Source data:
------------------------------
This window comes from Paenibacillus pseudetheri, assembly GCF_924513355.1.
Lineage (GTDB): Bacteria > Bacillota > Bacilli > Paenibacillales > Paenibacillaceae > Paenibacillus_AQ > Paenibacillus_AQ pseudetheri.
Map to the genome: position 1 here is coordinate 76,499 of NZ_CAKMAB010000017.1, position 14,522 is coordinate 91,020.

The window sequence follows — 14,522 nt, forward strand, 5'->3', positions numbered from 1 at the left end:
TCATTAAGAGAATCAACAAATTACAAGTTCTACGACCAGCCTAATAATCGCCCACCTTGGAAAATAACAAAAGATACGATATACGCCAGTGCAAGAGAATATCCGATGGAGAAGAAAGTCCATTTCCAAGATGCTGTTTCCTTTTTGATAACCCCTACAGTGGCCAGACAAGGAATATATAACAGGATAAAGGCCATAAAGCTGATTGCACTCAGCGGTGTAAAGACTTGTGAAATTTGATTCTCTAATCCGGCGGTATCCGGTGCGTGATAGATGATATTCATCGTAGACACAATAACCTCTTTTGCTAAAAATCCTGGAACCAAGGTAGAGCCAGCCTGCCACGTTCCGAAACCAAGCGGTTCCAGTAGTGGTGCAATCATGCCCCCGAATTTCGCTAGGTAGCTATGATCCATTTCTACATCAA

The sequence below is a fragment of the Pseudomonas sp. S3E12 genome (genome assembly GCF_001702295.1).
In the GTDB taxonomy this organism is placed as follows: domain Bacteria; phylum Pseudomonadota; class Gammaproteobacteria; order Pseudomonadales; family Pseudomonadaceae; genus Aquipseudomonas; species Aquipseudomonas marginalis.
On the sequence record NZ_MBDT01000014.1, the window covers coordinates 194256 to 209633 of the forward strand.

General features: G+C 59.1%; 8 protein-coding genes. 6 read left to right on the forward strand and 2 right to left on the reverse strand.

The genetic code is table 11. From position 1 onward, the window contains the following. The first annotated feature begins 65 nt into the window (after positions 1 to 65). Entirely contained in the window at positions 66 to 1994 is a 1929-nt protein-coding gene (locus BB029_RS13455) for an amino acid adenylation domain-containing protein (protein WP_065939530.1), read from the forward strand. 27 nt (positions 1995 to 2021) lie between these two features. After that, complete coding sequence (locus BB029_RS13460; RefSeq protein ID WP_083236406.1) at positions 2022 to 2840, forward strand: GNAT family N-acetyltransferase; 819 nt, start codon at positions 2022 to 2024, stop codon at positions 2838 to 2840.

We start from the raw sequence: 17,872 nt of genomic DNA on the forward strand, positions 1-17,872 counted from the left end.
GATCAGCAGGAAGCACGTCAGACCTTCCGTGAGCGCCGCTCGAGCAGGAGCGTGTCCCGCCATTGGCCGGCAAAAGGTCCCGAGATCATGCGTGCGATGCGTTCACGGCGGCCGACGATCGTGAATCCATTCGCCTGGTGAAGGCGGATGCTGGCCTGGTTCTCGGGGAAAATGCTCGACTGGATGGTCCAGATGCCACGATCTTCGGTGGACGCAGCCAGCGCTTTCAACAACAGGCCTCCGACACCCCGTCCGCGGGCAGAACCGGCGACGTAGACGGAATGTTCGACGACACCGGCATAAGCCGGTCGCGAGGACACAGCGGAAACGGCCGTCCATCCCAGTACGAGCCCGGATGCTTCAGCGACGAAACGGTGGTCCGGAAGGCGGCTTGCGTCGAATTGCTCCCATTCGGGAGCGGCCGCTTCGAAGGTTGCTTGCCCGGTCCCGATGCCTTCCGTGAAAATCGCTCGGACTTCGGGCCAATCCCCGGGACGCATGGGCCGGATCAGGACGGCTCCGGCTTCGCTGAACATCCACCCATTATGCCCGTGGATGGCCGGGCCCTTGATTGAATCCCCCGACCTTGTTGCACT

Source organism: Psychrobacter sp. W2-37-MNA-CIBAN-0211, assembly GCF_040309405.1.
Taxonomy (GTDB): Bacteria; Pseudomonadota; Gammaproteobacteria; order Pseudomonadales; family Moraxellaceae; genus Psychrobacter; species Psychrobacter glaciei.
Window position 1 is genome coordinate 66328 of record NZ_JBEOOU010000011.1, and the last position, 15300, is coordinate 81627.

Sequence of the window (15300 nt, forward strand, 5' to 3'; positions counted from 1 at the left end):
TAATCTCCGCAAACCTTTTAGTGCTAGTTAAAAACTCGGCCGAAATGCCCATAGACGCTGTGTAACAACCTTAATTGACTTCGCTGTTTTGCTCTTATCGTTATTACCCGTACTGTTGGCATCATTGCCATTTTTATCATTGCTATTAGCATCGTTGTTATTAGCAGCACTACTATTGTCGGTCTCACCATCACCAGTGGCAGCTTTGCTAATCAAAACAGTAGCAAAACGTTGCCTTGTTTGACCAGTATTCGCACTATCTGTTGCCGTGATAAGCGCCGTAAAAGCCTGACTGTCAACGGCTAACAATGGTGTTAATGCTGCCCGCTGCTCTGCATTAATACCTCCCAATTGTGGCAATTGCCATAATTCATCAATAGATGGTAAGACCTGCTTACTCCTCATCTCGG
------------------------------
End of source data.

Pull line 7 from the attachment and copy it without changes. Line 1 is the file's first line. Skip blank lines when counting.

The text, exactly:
In the GTDB taxonomy this organism is placed as follows: domain Bacteria; phylum Pseudomonadota; class Gammaproteobacteria; order Pseudomonadales; family Pseudomonadaceae; genus Aquipseudomonas; species Aquipseudomonas marginalis.